be very limited at best.
what about some famous mutational benefits that have survived?
What about sickle cell anemia for example?
Sickle cell anemia is caused by a single "point" mutation of
the hemoglobin molecule. This
molecule is responsible for oxygen transport in red blood cells.
When it has the mutation that causes sickle cell anemia, it does not
carry oxygen as well. It also has a
tendency to "sickle" or polymerize into a shape that is inflexible and
unable to pass through very small vessels called capillaries.2
This causes the individual with sickle cell disease a great deal of
pain and eventually an early death. So,
why has nature preserved or "selected" to maintain this mutation in
our particular human gene pool of options?
Nature has done this because of another even more deadly problem called
The evolution of new genetic functions that relies on the disruption of pre-established functions is a quick and easy process that happens all the time. The evolution of antibiotic resistance to all the various antibiotics that we have developed is based on this process. The de novo development of the antibiotic function in a colony of bacteria is dependent upon the fact that all antibiotics are quite specific in their interactions with particular intra-bacterial target sequences. Any little disruption of the target sequence will interfere to one degree or another with the antibiotic's interaction with this sequence. This interference results in equivalent resistance to the antibiotic. Obviously then, the ratio of interfering mutations involving this target sequence is very large when compared to the total number of potential mutations that could affect this sequence. This high ratio of what will "work" compared with what will not "work" creates a very small gap between what is and what might be more helpful in the current situation or "environment".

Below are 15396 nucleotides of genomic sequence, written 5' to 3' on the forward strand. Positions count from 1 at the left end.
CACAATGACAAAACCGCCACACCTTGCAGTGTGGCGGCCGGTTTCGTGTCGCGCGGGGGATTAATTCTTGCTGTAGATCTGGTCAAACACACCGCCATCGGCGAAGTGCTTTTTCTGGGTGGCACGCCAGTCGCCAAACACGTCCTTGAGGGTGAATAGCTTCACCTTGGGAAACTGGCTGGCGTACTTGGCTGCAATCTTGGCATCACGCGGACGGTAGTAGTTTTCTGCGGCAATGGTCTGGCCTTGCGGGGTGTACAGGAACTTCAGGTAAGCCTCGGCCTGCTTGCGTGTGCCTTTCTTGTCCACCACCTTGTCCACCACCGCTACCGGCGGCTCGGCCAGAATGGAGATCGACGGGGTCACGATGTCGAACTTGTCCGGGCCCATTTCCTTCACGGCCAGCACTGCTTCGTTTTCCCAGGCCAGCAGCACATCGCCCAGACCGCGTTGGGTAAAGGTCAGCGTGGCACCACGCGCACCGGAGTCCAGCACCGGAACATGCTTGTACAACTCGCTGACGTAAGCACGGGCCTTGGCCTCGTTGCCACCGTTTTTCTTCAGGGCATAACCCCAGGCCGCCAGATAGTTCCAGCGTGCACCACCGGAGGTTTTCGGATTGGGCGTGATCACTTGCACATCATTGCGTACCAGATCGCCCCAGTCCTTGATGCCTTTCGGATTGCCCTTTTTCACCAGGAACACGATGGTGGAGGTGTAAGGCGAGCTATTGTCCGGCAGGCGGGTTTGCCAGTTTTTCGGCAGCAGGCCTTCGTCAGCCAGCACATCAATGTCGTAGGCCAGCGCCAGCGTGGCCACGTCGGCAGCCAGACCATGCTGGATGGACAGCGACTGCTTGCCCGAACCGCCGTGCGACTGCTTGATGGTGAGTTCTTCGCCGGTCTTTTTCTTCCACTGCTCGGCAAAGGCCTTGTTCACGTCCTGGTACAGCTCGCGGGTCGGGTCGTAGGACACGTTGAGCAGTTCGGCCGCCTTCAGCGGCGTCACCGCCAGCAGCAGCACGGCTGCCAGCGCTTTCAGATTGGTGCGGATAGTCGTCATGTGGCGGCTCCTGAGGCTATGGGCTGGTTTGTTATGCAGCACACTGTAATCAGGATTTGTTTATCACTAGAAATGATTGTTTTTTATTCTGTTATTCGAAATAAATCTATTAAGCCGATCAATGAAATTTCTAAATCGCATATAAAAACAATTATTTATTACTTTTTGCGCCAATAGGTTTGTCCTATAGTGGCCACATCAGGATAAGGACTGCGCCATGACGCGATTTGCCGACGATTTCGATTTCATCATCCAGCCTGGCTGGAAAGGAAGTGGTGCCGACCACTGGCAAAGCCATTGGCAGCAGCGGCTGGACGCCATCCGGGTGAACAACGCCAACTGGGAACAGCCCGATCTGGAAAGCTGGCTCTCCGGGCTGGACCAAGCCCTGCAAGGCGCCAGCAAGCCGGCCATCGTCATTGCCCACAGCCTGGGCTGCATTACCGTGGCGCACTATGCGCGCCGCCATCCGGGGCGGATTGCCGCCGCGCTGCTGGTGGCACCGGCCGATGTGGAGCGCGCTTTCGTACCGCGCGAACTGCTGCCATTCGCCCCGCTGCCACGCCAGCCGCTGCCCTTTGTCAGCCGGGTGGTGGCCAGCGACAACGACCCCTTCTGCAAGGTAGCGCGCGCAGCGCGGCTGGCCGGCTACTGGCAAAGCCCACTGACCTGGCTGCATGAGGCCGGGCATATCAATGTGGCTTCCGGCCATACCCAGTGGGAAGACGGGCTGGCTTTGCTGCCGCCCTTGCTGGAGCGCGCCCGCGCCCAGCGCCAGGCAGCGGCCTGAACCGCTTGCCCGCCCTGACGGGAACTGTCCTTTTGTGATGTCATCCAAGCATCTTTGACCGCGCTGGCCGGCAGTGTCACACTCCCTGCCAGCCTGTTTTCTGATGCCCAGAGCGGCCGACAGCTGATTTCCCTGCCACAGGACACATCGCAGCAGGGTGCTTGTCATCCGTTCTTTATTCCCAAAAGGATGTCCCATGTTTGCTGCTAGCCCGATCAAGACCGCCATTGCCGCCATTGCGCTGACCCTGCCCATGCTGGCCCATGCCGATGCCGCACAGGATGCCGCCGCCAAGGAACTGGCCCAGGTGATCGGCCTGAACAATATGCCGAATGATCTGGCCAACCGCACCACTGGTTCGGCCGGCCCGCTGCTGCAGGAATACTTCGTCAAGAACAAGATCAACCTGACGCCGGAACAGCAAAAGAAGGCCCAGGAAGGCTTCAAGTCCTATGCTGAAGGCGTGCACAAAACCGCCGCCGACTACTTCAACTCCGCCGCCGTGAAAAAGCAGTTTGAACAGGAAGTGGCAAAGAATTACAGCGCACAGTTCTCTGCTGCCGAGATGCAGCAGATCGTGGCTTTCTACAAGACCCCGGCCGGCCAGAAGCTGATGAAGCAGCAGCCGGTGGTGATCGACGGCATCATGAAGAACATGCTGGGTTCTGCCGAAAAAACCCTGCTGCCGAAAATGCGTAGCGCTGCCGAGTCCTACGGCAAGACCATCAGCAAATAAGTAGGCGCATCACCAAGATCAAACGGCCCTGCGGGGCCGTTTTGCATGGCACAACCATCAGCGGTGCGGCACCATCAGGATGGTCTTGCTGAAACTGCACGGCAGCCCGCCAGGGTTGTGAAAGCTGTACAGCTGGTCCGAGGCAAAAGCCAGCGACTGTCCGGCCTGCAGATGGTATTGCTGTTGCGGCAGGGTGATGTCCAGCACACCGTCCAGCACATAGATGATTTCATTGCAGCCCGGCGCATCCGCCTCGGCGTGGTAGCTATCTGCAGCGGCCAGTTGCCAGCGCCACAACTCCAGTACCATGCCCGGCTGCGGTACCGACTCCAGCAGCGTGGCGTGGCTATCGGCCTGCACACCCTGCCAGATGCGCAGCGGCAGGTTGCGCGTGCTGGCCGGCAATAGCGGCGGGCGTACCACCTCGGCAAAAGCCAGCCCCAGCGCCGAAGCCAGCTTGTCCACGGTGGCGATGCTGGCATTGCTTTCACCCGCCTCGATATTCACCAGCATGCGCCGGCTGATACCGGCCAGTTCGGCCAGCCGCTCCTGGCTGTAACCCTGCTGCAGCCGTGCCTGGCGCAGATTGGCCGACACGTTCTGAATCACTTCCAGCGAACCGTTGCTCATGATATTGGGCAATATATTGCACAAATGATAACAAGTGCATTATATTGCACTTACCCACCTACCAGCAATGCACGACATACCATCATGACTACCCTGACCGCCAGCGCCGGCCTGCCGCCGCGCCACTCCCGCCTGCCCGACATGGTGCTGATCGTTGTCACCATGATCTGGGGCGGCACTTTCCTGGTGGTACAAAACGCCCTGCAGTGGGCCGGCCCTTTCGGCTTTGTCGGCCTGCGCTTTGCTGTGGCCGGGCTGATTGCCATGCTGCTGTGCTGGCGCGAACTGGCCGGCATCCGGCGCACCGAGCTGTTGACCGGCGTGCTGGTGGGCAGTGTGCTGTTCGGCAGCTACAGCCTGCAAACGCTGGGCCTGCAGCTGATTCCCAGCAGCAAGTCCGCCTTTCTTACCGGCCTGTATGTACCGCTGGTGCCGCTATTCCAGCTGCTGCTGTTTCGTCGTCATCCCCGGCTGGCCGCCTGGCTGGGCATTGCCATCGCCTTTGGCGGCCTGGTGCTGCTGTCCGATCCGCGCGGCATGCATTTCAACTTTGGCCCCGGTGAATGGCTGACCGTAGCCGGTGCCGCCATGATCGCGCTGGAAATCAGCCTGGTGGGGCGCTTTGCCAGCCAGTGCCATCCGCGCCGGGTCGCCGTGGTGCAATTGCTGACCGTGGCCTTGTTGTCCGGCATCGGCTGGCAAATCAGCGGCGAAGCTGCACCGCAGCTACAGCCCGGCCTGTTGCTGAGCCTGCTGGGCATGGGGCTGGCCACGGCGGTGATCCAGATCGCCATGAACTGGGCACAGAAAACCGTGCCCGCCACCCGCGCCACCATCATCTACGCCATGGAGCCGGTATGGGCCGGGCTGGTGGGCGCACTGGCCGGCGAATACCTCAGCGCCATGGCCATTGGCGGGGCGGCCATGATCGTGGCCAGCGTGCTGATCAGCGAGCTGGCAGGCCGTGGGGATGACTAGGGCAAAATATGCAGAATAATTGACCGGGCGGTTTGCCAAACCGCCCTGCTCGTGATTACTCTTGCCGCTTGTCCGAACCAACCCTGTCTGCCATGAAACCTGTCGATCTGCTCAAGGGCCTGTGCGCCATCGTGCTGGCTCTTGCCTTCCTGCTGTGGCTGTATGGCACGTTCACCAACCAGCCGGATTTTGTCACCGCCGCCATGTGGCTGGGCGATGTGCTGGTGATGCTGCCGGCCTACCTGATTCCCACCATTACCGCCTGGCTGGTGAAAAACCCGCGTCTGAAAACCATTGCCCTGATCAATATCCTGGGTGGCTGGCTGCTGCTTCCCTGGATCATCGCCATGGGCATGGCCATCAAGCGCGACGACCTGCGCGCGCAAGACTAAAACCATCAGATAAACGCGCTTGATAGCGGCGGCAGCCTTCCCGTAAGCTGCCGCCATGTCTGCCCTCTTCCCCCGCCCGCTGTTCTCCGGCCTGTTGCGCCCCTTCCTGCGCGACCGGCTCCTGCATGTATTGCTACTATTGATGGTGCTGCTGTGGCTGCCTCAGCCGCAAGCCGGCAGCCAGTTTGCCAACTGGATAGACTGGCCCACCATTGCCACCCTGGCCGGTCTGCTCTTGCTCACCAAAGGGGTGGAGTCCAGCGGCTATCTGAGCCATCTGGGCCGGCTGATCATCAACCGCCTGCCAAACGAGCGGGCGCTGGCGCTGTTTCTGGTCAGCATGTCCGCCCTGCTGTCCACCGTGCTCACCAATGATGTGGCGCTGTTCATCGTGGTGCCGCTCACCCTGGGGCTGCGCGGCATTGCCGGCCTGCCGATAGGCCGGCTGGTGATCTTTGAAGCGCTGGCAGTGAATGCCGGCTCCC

problem is that there are other cellular functions that are not dependent upon
the disruption of a pre-established functions or interactions. For
example, single protein enzymes act alone, without the need for the loss or